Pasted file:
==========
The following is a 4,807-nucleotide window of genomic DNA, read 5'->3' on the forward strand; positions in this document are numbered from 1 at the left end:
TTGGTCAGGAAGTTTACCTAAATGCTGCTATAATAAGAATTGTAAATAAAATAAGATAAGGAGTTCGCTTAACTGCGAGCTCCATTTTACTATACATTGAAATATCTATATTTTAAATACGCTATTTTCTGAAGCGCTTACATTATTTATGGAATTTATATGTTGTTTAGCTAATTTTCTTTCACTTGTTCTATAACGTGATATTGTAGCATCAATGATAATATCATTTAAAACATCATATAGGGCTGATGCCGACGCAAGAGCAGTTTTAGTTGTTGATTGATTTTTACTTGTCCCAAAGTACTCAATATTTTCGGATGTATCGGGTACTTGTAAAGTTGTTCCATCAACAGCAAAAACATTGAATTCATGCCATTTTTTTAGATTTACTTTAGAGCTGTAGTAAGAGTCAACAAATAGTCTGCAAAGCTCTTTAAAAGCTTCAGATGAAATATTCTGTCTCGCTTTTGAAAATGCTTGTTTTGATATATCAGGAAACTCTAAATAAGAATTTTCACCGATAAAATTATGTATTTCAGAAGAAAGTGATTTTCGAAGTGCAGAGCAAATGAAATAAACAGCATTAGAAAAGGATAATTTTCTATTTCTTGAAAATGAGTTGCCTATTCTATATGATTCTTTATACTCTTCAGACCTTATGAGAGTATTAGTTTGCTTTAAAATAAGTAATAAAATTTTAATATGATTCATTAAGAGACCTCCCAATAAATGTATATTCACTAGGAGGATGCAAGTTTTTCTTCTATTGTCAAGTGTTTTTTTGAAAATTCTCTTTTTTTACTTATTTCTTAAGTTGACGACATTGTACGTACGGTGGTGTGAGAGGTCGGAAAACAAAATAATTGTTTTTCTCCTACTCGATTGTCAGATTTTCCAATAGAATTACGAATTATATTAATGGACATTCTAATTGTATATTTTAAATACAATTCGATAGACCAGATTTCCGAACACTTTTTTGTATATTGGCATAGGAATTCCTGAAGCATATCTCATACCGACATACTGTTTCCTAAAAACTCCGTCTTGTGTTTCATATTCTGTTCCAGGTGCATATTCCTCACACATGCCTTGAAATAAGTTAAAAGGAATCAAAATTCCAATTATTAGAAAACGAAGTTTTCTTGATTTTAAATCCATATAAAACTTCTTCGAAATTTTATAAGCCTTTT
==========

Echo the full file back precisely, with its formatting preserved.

The following is a 4,807-nucleotide window of genomic DNA, read 5'->3' on the forward strand; positions in this document are numbered from 1 at the left end:
TTGGTCAGGAAGTTTACCTAAATGCTGCTATAATAAGAATTGTAAATAAAATAAGATAAGGAGTTCGCTTAACTGCGAGCTCCATTTTACTATACATTGAAATATCTATATTTTAAATACGCTATTTTCTGAAGCGCTTACATTATTTATGGAATTTATATGTTGTTTAGCTAATTTTCTTTCACTTGTTCTATAACGTGATATTGTAGCATCAATGATAATATCATTTAAAACATCATATAGGGCTGATGCCGACGCAAGAGCAGTTTTAGTTGTTGATTGATTTTTACTTGTCCCAAAGTACTCAATATTTTCGGATGTATCGGGTACTTGTAAAGTTGTTCCATCAACAGCAAAAACATTGAATTCATGCCATTTTTTTAGATTTACTTTAGAGCTGTAGTAAGAGTCAACAAATAGTCTGCAAAGCTCTTTAAAAGCTTCAGATGAAATATTCTGTCTCGCTTTTGAAAATGCTTGTTTTGATATATCAGGAAACTCTAAATAAGAATTTTCACCGATAAAATTATGTATTTCAGAAGAAAGTGATTTTCGAAGTGCAGAGCAAATGAAATAAACAGCATTAGAAAAGGATAATTTTCTATTTCTTGAAAATGAGTTGCCTATTCTATATGATTCTTTATACTCTTCAGACCTTATGAGAGTATTAGTTTGCTTTAAAATAAGTAATAAAATTTTAATATGATTCATTAAGAGACCTCCCAATAAATGTATATTCACTAGGAGGATGCAAGTTTTTCTTCTATTGTCAAGTGTTTTTTTGAAAATTCTCTTTTTTTACTTATTTCTTAAGTTGACGACATTGTACGTACGGTGGTGTGAGAGGTCGGAAAACAAAATAATTGTTTTTCTCCTACTCGATTGTCAGATTTTCCAATAGAATTACGAATTATATTAATGGACATTCTAATTGTATATTTTAAATACAATTCGATAGACCAGATTTCCGAACACTTTTTTGTATATTGGCATAGGAATTCCTGAAGCATATCTCATACCGACATACTGTTTCCTAAAAACTCCGTCTTGTGTTTCATATTCTGTTCCAGGTGCATATTCCTCACACATGCCTTGAAATAAGTTAAAAGGAATCAAAATTCCAATTATTAGAAAACGAAGTTTTCTTGATTTTAAATCCATATAAAACTTCTTCGAAATTTTATAAGCCTTTT